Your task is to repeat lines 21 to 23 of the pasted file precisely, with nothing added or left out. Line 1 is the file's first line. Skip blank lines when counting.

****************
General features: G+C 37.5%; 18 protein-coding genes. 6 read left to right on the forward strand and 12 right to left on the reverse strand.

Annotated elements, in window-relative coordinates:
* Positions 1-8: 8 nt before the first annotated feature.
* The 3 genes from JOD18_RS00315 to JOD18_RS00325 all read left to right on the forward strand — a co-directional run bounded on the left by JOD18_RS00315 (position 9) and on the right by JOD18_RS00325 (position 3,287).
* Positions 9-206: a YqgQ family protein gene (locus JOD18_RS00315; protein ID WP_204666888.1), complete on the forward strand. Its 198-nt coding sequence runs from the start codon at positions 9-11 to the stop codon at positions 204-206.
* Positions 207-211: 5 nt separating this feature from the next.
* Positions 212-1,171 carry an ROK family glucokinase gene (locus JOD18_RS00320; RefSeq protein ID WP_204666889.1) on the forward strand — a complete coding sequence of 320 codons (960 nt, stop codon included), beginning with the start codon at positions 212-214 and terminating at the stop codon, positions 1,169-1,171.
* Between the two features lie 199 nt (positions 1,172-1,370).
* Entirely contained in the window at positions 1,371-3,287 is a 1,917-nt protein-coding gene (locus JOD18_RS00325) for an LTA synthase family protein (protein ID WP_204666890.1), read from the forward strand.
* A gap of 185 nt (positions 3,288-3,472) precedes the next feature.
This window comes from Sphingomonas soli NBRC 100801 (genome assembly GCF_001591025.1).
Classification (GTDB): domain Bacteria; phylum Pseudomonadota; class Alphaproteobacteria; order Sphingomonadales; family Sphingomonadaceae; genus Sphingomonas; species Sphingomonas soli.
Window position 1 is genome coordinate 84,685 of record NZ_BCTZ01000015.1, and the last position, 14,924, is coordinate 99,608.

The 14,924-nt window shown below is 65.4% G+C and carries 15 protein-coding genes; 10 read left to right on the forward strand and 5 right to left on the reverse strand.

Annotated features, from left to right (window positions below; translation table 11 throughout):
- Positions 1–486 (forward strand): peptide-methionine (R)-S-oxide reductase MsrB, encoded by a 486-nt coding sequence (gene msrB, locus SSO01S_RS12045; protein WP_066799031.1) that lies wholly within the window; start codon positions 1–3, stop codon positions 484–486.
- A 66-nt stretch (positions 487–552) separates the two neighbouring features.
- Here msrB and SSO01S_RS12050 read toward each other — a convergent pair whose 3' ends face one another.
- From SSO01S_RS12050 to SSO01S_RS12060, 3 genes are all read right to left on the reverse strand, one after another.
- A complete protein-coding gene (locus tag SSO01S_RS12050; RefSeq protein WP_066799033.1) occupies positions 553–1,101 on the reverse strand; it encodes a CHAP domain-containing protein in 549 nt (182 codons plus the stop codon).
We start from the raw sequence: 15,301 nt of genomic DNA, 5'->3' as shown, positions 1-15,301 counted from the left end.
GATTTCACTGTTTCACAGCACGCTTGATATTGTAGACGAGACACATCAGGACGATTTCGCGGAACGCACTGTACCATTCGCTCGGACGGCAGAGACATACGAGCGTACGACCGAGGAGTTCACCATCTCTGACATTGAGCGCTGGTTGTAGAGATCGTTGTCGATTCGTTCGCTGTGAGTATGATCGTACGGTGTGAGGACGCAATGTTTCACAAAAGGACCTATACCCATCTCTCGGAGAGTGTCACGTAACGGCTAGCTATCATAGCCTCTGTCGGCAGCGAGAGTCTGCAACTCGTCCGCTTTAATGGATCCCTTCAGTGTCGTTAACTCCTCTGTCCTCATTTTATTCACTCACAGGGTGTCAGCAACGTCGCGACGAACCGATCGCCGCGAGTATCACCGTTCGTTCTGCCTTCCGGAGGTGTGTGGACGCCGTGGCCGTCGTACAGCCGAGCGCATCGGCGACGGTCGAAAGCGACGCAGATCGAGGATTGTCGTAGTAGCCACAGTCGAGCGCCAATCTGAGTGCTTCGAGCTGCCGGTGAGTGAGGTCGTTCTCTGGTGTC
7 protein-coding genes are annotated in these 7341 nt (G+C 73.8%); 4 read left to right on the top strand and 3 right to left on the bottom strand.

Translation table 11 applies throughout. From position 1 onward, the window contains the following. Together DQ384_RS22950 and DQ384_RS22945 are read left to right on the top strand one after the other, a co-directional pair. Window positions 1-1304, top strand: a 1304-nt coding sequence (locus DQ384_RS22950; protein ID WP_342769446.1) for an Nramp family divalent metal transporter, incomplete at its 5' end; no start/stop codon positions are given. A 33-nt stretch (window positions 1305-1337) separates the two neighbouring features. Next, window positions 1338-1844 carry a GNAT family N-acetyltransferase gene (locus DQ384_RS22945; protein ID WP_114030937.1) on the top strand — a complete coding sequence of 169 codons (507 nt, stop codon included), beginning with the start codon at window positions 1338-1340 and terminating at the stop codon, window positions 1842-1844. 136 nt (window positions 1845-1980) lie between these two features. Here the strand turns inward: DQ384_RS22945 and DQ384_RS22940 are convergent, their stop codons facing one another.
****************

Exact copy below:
We start from the raw sequence: 15,301 nt of genomic DNA, 5'->3' as shown, positions 1-15,301 counted from the left end.
GATTTCACTGTTTCACAGCACGCTTGATATTGTAGACGAGACACATCAGGACGATTTCGCGGAACGCACTGTACCATTCGCTCGGACGGCAGAGACATACGAGCGTACGACCGAGGAGTTCACCATCTCTGACATTGAGCGCTGGTTGTAGAGATCGTTGTCGATTCGTTCGCTGTGAGTATGATCGTACGGTGTGAGGACGCAATGTTTCACAAAAGGACCTATACCCATCTCTCGGAGAGTGTCACGTAACGGCTAGCTATCATAGCCTCTGTCGGCAGCGAGAGTCTGCAACTCGTCCGCTTTAATGGATCCCTTCAGTGTCGTTAACTCCTCTGTCCTCATTTTATTCACTCACAGGGTGTCAGCAACGTCGCGACGAACCGATCGCCGCGAGTATCACCGTTCGTTCTGCCTTCCGGAGGTGTGTGGACGCCGTGGCCGTCGTACAGCCGAGCGCATCGGCGACGGTCGAAAGCGACGCAGATCGAGGATTGTCGTAGTAGCCACAGTCGAGCGCCAATCTGAGTGCTTCGAGCTGCCGGTGAGTGAGGTCGTTCTCTGGTGTC
7 protein-coding genes are annotated in these 7341 nt (G+C 73.8%); 4 read left to right on the top strand and 3 right to left on the bottom strand.